Powers of Congress
The constitution mandates the Congress power to legislate in several precise ways. It is also referred to as the legislative power. The Congress is granted the constitution's most authority that is to make laws. The Constitution has enumerated powers or expressed powers explicitly given to the Congress, such as the power to declare wars and levy taxes. The Congress has implied powers; these clauses gives the extra legislative powers. They may assume other competencies in an attempt to accomplish its duties.
The Congress has powers to enact laws that are necessary and proper to enable any powers of the federal government to be effective. They have the authority to control the external and foreign affairs. The legislative also has powers to declare war and enact any laws necessary due to war and they have power over naturalization and citizenship. The Congress, however, has limits To ensure it does not undermine other bodies or individuals powers or authorities. The Congress cannot outlaw acts that have already been committed (ex-post facto laws). They cannot pass laws that punish people out of the court system (bills of attainder) or suspend a law that requires the national government to verdict persons arrested for crimes, unless during emergency periods(writ of habeas corpus)
The executive power is vested in the president. The president has wider appointment power for national judges, ambassadors and other federal officers, in which he does with the advice and consent of the Senate. For instance, if a member of Supreme Court steps down due to an illness, the president fills his /her position thus, he appoints a new justice to take place. The Congress also has the power to appoint inferior officers in the scene of the president, such as in the head of department or courts. An example is when a president is accused of a wrongdoing thus the Congress appoints a special prosecutor who takes up the case and investigates the charges; he/she must be independent of the executive to avoid the appearance of impropriety. He has a privilege against disclosure of presidential communications, although they have a level of limitations too. Along with the power to appoint comes with the power to remove. Except where there are statutory limits, the president can delete an officer from the executive branch.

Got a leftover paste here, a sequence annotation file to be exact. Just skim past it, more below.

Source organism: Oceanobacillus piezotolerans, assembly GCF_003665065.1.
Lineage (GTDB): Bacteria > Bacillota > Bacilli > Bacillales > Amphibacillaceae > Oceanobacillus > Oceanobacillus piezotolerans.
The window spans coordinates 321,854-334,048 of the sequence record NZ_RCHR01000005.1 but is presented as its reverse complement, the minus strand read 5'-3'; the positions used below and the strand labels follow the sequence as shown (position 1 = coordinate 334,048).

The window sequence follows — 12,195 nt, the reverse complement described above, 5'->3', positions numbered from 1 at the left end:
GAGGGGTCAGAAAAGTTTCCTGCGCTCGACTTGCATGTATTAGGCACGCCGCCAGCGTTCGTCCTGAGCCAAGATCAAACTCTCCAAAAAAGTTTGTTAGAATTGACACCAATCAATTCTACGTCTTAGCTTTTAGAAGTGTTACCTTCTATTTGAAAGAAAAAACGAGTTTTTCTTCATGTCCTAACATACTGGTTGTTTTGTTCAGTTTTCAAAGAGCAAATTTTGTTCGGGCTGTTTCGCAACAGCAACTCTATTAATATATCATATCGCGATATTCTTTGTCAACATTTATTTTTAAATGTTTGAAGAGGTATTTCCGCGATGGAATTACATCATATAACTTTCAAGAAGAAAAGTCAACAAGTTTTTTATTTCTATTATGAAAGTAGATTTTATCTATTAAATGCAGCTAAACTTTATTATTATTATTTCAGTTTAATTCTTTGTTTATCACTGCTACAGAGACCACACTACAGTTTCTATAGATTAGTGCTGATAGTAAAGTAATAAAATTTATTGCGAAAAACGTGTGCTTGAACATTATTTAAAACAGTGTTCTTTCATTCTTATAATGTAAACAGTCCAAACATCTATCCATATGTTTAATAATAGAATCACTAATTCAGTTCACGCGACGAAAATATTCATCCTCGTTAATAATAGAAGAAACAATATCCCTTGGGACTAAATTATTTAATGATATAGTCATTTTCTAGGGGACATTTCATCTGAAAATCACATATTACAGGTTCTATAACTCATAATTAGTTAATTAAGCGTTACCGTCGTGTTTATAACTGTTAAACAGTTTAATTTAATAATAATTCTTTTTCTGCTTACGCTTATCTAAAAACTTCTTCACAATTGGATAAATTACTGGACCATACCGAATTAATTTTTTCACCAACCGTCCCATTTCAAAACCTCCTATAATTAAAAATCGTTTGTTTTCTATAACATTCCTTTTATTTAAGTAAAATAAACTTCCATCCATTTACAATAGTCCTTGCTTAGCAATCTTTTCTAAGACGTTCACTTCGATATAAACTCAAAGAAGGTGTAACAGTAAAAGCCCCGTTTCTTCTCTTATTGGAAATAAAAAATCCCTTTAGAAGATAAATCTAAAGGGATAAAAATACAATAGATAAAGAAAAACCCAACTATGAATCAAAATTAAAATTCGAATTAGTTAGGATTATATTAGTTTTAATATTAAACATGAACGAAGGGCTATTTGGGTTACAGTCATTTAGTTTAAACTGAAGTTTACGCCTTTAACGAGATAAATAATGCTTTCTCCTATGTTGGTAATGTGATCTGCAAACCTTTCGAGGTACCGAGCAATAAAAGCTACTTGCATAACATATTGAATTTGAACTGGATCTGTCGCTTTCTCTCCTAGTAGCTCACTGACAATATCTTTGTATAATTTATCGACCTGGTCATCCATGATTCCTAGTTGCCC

The Congress cannot prevent but they can limit the removal by requiring a reference of good cause; provided the office from which the person is being fired is one where some measure of independence from the President is desirable. For instance, the Congress cannot limit the president from removing a cabinet minister, because the independence of the president is not desirable in those areas. The president has power to negotiate with other nations; however, these informal agreements do not into effect until he is backed with two-thirds votes in the senate. The president has legislation powers where he is authorized to proposed legislation. A president usually outlines the administration's legislative agenda in the State of the Union address given to a joint session of Congress each January. The veto power helps him keep the Congress in check, the two-thirds votes required to override the controls are hard to achieve.